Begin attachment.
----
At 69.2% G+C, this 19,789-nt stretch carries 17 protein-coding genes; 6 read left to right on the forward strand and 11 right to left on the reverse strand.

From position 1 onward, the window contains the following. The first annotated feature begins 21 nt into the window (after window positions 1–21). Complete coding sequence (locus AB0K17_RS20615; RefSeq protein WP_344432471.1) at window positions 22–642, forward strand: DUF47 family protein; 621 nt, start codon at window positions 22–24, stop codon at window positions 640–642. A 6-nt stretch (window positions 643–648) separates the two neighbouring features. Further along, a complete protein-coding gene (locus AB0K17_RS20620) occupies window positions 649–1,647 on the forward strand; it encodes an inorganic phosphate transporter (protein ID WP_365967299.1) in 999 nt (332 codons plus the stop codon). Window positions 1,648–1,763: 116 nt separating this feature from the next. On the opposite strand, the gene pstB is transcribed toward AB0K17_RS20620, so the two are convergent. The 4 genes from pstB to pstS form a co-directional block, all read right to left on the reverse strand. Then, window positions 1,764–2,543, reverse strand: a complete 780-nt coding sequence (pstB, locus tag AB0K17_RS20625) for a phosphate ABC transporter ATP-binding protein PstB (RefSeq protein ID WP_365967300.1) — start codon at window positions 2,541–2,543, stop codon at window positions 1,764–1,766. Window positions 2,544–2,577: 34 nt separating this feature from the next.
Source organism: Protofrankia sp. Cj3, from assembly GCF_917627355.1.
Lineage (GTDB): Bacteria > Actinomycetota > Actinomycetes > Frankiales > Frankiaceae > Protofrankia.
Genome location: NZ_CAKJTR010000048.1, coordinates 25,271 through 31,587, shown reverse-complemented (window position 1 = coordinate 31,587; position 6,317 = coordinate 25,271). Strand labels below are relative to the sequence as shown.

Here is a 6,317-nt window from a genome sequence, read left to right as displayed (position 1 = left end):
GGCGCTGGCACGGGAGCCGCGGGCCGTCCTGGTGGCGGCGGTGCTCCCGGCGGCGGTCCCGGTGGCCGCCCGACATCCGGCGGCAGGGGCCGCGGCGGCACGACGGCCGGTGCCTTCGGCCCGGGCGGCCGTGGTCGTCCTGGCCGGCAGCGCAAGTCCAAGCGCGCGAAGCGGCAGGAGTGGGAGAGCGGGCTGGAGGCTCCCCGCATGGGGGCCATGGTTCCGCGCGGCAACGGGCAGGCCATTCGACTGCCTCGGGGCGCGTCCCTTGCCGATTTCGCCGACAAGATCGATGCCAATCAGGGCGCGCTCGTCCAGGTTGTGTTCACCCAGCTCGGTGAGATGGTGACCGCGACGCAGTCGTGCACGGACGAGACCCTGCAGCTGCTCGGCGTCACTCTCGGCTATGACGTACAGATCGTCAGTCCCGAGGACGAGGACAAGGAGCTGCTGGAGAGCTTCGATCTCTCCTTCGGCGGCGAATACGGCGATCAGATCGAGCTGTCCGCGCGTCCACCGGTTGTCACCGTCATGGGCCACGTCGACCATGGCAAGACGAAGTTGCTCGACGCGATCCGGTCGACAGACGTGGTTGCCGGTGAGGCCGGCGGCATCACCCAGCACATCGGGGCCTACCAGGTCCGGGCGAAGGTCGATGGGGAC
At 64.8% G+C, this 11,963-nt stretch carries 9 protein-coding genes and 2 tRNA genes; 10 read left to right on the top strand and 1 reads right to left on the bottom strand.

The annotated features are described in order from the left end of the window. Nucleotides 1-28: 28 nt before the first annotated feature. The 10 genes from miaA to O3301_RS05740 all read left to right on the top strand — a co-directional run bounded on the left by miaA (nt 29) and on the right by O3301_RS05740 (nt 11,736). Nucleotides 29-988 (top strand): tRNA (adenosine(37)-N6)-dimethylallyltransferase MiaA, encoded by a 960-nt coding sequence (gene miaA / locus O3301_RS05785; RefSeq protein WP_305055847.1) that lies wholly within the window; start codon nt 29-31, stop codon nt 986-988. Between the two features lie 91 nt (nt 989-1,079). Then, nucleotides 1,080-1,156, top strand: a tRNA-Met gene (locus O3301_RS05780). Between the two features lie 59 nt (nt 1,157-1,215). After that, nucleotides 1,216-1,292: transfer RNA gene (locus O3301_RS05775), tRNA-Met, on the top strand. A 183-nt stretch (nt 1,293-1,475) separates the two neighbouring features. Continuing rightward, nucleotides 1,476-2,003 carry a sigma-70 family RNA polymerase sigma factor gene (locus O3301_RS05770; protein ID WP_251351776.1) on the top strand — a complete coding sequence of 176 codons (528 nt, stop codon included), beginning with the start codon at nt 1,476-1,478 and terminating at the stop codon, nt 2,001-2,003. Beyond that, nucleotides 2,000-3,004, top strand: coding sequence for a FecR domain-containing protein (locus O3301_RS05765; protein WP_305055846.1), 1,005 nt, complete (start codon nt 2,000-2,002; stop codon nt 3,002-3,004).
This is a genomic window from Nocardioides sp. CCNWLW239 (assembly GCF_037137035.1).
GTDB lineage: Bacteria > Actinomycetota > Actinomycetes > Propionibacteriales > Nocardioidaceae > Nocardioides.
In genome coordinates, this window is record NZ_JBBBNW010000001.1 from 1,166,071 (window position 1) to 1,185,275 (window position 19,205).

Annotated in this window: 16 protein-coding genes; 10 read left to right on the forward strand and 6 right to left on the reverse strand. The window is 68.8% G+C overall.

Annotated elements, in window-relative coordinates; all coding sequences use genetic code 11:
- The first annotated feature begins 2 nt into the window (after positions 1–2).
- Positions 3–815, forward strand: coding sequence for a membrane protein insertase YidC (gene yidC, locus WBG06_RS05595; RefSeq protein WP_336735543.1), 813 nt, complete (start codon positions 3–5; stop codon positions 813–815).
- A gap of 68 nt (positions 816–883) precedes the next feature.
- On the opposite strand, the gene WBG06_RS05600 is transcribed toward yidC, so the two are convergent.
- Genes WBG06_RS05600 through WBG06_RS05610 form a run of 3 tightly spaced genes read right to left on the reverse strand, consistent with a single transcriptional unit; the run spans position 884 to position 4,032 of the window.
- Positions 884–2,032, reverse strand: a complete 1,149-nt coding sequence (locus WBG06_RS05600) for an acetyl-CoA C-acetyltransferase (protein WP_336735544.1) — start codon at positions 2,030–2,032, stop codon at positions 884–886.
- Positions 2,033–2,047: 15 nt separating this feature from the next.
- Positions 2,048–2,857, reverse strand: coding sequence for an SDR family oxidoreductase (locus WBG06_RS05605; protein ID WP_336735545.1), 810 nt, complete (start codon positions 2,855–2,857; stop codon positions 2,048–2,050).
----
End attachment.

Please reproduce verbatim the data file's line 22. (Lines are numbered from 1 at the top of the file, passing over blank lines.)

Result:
- Positions 2,048–2,857, reverse strand: coding sequence for an SDR family oxidoreductase (locus WBG06_RS05605; protein ID WP_336735545.1), 810 nt, complete (start codon positions 2,855–2,857; stop codon positions 2,048–2,050).